Financial advisers in the path of Hurricane Sandy communicated with clients last week from wherever — and in whatever way — they could.
Harvey Meldrum, founder of an eponymous advisory firm, stayed in contact with clients via cell phone and iPad even while he watched the surging waters of the Atlantic Ocean rise three and a half feet outside his Spring Lake, N.J., home.
Although he suffered some flooding in his garage, his home and office were spared the devastation experienced by many of his neighbors on the Jersey Shore, including one whose home was demolished by a fallen tree. Like millions of other residents of the state, Mr. Meldrum lost electricity and could be without power for up to another week.
Hurricane Sandy hit most of the Northeast but wreaked the most havoc in the coastal communities of New Jersey, New York City, Long Island, N.Y., and Connecticut — one of the mostly densely populated regions of the country. A record-setting storm surge leveled almost everything else in its path, including homes, cars, transportation systems and power lines.
“It's going to take years for the area to recover from this,” Mr. Meldrum said. “There's so much to repair.”
For many advisers, communication was a challenge. Not only were they without electricity and traditional phone service, so were many of their clients.
After the storm, Mr. Meldrum reached out to his clients in an e-mail sent through Constant Contact from his laptop.
He let them know that all appointments were canceled, provided his cell phone number and assured them that even without power, he could still access all their financial information and take care of their needs.
In the days after the storm, most advisers in the worst-hit areas said that texting was the quickest way to send messages to clients and colleagues.
A number of advisory offices, including RegentAtlantic Capital LLC in Morristown, N.J., were forced to close, at least for a few days, because of the power outage. With about half its employees lacking power at home, Regent's advisers relied on cell phones charged in their cars to make sure that they were available to clients.
Most of the firm's clients live within a 45-minute drive of the office, so many of them were without electricity, too, said Chris Cordaro, the firm's chief executive.
He e-mailed all clients from his home, which did have power, to inform them when the office would be closed.
The e-mail provided cell phone numbers for all its wealth managers.
“The biggest thing clients could need in the next few days would be cash, and we could transfer money between their accounts or do whatever they needed in that respect,” Mr. Cordaro said last Tuesday.
The cell networks in the region were operating slowly, because so many people relied on their wireless devices to communicate, he said.
In New York City, financial adviser Karen Altfest walked two miles Tuesday to her Manhattan offices, which had electricity. All staff members who live outside the city worked from home because most roads, bridges and public transportation lines were closed that day.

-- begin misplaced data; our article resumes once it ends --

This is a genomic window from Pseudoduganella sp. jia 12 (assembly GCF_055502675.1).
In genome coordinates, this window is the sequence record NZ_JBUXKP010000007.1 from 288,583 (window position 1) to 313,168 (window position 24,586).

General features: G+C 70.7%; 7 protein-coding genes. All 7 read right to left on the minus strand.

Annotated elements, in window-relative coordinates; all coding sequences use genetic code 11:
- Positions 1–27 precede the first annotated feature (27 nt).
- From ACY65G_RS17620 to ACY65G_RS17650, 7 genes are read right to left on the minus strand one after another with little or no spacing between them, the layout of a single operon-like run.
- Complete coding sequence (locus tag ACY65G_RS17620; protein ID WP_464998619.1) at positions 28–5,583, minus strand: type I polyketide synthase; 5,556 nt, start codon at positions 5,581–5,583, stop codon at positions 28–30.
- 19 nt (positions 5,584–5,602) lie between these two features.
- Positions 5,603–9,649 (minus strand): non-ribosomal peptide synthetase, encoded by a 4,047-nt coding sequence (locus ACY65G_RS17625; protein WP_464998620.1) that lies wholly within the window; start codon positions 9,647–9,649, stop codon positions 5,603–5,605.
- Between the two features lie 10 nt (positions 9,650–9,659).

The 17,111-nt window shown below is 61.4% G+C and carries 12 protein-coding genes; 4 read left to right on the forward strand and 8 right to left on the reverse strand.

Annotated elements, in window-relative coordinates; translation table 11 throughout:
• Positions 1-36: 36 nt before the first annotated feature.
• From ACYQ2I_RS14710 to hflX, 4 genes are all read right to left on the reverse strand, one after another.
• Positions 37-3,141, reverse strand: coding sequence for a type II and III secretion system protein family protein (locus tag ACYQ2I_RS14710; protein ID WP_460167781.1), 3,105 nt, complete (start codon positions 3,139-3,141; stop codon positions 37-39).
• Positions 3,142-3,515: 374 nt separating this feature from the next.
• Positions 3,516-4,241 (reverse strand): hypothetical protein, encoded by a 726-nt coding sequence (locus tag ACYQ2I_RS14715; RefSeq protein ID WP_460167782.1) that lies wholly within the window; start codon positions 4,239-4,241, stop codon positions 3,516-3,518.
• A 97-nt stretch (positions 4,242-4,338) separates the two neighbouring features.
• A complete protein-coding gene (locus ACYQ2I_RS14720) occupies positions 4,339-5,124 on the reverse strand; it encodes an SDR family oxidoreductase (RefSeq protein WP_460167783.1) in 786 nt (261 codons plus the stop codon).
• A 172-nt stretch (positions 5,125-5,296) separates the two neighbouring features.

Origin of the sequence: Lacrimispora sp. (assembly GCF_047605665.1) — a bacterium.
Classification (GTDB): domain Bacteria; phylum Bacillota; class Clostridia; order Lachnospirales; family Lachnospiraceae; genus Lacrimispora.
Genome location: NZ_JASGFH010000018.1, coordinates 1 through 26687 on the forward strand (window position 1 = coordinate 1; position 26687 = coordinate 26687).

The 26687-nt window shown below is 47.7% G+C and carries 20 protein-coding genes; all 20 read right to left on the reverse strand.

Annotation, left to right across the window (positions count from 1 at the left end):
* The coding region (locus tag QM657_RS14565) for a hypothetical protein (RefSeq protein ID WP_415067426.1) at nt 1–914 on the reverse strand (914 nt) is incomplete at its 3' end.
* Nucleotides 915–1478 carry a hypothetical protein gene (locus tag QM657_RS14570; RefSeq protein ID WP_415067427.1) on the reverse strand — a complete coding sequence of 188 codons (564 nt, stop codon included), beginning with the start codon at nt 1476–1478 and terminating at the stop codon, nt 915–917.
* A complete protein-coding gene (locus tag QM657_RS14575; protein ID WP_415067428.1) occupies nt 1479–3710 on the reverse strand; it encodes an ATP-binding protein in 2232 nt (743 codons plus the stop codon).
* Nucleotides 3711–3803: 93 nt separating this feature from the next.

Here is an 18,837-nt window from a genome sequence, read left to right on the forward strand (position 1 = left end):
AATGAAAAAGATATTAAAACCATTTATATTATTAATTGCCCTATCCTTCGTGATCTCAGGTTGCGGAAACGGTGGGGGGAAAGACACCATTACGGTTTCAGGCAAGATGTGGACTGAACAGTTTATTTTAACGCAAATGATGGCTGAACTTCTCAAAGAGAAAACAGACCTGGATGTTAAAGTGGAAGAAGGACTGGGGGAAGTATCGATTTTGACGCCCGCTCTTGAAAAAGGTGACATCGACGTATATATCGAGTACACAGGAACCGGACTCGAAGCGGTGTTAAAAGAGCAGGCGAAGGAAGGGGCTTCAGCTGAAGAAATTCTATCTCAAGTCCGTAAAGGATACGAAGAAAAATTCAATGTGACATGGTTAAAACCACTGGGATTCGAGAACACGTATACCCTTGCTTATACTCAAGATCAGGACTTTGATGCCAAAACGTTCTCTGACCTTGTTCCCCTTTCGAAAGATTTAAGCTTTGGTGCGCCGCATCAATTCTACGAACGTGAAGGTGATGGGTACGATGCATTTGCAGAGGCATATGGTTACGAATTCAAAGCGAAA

Adviser client meetings were canceled through Wednesday, though calls with clients still went on as planned and internal meetings were going on through conference calls, Ms. Altfest said.
Remote-communications technologies were helping advisers do business “almost as usual” from their homes, something that 10 years ago wouldn't have been possible.
“It's amazing how well it all works,” Ms. Altfest said. “We're getting more than 20 people working together in sync remotely.”
Clear Harbor Asset Management LLC in New York had electricity after the storm. But its advisers continued to work remotely late last week because the offices didn't have Internet service, said chief operating officer Ian Armstrong.
One of Clear Harbor's advisers, who lives in one of the hardest-hit communities in Connecticut, was able to power up his cell phone and get Internet access at his local library, Mr. Armstrong said.
The firm canceled meetings but continued to conduct calls with clients.
Clear Harbor was able to complete several wire requests for clients, Mr. Armstrong said.
As Sandy's impact on Boston, Philadelphia and Washington was less severe, advisers in those cities reopened offices more quickly, even if a limited number of employees could get in due to transportation issues.
The Philadelphia headquarters of Janney Montgomery Scott LLC opened normally Wednesday, though about 10 of its branches were still closed late last week because of power outages and other continuing storm cleanup, said Chris Munafo, director of private-client-group administration.
Phones and client data from closed branches were rerouted to open offices.
Advisers without power in the office worked remotely with laptops. Advisers without power at home or work were accommodated at the nearest open branch.
The firm communicated with its 740 advisers via e-mail and posted messages for clients on the Janney Montgomery website to let them know what branches were open or closed at different times. Advisers in the 50 offices that were in the path of the storm also made sure that their clients had their cell phone numbers.
Mr. Meldrum said that he has already heard from some clients, mostly those who called to check on how he weathered the storm.
He said that he will begin reaching out to clients as power starts to return to the region.
“When something like this happens, people want to get in touch with all the professionals in their lives,” Mr. Meldrum said. “They just need reassurance.”
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